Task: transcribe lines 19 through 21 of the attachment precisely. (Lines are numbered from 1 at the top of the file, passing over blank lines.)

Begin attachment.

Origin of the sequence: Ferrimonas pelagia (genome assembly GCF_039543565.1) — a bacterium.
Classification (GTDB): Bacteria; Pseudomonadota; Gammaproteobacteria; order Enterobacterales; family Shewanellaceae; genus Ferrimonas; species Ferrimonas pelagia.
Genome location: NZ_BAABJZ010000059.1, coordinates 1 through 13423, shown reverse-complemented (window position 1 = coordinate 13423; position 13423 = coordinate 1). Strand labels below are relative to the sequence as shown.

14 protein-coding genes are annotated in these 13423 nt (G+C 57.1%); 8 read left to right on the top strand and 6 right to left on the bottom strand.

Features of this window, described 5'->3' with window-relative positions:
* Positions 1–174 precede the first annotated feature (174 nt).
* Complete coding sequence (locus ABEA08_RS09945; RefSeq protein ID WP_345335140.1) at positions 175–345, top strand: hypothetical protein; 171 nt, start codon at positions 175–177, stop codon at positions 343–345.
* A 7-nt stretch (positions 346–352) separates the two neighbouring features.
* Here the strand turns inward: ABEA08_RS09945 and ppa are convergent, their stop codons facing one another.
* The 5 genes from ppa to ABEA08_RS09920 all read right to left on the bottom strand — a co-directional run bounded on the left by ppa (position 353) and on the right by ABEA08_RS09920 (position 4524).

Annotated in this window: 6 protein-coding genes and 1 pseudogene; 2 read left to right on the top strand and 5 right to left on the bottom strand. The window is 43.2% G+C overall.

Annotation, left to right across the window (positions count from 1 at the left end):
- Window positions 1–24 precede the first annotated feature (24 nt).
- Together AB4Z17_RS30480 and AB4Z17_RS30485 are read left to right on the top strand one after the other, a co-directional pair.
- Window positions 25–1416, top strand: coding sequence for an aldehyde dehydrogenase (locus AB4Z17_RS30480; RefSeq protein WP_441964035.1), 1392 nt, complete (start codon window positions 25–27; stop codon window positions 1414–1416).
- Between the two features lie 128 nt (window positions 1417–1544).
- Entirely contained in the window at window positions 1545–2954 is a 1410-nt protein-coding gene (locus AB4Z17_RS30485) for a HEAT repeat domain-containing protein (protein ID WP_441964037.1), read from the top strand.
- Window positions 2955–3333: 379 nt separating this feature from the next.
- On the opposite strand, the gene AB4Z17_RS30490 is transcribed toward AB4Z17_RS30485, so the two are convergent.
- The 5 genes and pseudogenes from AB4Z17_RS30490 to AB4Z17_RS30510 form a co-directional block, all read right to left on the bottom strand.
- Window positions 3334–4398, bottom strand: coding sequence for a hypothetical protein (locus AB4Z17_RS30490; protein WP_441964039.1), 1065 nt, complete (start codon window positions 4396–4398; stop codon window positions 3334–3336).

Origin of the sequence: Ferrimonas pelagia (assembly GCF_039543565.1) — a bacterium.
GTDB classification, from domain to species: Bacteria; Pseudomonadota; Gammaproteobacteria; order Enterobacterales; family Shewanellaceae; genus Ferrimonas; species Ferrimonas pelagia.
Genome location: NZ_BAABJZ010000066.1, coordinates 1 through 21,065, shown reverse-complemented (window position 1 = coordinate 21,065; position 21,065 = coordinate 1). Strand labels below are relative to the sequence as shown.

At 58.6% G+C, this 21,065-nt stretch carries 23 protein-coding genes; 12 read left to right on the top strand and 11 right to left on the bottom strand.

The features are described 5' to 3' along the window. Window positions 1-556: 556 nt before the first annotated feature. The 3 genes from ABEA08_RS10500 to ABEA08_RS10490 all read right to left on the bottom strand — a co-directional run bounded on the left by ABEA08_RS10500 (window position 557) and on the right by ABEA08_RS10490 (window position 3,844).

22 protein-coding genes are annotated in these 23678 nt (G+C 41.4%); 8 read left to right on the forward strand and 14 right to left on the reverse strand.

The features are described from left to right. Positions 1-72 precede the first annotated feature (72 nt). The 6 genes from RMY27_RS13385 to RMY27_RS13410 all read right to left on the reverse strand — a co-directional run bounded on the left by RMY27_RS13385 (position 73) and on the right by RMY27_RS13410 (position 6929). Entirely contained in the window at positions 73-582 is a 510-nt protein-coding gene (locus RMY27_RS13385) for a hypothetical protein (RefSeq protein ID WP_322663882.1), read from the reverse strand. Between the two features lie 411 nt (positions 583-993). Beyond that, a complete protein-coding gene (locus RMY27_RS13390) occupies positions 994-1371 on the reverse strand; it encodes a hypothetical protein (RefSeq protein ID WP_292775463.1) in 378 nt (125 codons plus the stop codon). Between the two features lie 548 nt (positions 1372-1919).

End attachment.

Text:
- On the opposite strand, the gene AB4Z17_RS30490 is transcribed toward AB4Z17_RS30485, so the two are convergent.
- The 5 genes and pseudogenes from AB4Z17_RS30490 to AB4Z17_RS30510 form a co-directional block, all read right to left on the bottom strand.
- Window positions 3334–4398, bottom strand: coding sequence for a hypothetical protein (locus AB4Z17_RS30490; protein WP_441964039.1), 1065 nt, complete (start codon window positions 4396–4398; stop codon window positions 3334–3336).